Large learning spaces - planning Sir Robert McAlpine

10 June 2021      Russell Day, Education Sector Head

Post-Covid-19, the strategy and planning of universities will take on a new urgency for all HESPA members, as we adjust to the new realities of the post-pandemic world. This panel discussion, hosted by Sir Robert McAlpine’s Education Sector Head Russell Day, focused on this issue and proved to be a popular draw at April’s AUDE Annual Conference, aptly named ‘Coronacoaster’.

With six expert speakers, the session was one that may prove worthy of further research and collaboration, when it comes to innovating in new and old education spaces – watch this space! To read a summary of the topics discussed, visit the Sir Robert McAlpine website.

Here, Russell Day reflects on the presentation and posed some further thought-provoking questions.

Dr Jos Boys, Senior Lecturer in Environments for Learning, UCL, said the future will be hybrid lecture theatres where live and virtual users interact, so why will large learning spaces be needed at all?

Does the range of spaces on our campuses enable these interactions through physical and online delivery in equal measure?

It’s clear we’re moving towards HE ‘mediafication’, where lecturers are no longer the ‘sage on the stage’ but take on Ted Talk characteristics.

What might this mean to the future of our campus facilities and how we equip them?

Emma-Louise Hannigan, Associate/ Education Lead Ireland, HLM Architects, pointed out that large learning spaces haven’t changed in 1,500 years, and there’s little evidence that they’re good learning environments.

Could collaborative peer-to-peer learning environments be accommodated within digital platforms and/or could they be retro-fitted into repurposed or ‘upcycled’ spaces to encourage teacher student and peer-to-peer collaboration?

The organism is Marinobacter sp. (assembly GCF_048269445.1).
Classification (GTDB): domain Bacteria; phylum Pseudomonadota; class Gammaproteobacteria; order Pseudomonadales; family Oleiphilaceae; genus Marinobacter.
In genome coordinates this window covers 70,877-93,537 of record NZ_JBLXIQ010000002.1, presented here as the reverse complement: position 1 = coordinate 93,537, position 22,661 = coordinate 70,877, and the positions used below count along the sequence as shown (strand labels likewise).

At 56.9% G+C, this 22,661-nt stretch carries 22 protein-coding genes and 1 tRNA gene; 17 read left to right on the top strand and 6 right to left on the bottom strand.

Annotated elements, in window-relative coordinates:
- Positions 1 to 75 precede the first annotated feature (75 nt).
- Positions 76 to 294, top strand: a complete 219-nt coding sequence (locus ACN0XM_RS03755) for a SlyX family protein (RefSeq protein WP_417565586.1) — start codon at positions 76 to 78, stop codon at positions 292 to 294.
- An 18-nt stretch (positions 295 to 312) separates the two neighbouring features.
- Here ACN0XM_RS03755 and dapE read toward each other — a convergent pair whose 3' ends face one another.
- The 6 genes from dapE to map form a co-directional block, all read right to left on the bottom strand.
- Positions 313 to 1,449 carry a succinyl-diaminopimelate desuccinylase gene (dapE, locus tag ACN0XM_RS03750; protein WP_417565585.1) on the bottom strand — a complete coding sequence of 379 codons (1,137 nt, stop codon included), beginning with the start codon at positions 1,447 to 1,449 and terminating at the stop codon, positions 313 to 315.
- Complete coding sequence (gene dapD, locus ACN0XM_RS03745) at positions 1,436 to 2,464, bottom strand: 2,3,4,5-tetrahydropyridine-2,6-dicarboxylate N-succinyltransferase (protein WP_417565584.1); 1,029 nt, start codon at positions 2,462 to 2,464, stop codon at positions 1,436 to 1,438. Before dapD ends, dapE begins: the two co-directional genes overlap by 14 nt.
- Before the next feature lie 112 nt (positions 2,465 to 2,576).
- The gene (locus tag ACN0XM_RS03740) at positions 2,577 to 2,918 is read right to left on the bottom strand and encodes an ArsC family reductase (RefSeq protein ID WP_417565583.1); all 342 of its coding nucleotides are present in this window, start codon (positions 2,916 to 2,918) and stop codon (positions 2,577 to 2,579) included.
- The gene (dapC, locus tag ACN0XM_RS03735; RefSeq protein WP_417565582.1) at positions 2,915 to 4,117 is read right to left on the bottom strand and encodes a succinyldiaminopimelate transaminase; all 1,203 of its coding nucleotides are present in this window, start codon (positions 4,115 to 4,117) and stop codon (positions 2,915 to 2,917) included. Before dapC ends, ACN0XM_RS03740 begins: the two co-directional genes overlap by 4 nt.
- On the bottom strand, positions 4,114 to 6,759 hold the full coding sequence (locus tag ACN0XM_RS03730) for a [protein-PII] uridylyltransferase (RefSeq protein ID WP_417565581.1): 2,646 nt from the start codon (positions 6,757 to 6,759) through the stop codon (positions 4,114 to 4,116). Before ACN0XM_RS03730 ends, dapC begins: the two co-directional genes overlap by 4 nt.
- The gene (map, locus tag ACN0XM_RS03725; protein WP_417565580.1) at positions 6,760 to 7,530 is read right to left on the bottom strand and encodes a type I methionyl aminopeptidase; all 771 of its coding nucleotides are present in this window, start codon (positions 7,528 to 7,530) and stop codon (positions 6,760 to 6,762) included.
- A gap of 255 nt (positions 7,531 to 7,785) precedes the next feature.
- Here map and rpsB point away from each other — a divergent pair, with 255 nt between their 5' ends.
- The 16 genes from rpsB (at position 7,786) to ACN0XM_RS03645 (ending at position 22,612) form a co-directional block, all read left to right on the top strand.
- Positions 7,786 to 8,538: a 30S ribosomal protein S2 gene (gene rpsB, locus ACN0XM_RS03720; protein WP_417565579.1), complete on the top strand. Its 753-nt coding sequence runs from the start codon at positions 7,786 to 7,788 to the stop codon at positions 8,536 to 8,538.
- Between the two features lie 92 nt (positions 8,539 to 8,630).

Lucy Plumridge, Associate Director, HLM Architects, said that the move to online resources though inevitable, is far from a reality. With over 50% of students reporting that lockdown has impacted their mental health, it’s clear that there is still a strong need for spaces that encourage social interaction, collaboration and discussion.

With established typologies such as double-tier, shallow rake lecture theatres are proving effective, and encouraging students to work and interact together, might we see a sharpened focus on these types of group learning spaces?

For Rupert Goddard, Partner, Sheppard Robson, remarked that while Covid-19 has accelerated online learning, the large learning space is far from ‘dead’: He cited the Frederick Douglass Centre at Newcastle University with its highly flexible lecture theatre and outdoor spaces, which encourages interaction. He also highlighted the danger of lecturers needing to enhance their online skills, as they will inevitably struggle connect with the ‘Tik Tok generation’.

How might spaces support and encourage the highest quality of online presentation and engagement?

Ian Taylor, Managing Partner, Feilden Clegg Bradley Studios, felt that transition spaces in any large learning space, such as the lobby, can be a very valuable interaction space with many uses. External spaces also have great potential. His memorable conclusion was: ‘Think out of the box and think outside’.

How might we make better use of transition spaces and external learning potential across our campuses?

Stafford Critchlow, Director, WilkinsonEyre, described how the flexibility and value of the large and agile areas between the learning spaces at Exeter Forum. We must also consider flexible lecture spaces with adaptable staging, as they allow us to explore ‘learning as performance’. 

Expanding on learning as a performance, and the ‘mediafication’ of education, how might the sector learn from TV and film production currently experiencing a boom in the UK?

As Jos Boys concluded, the pandemic has given us the opportunity to sweep away the inertia that has stymied change. It has created an online ‘connected’ environment and a real opportunity to reshape the future.

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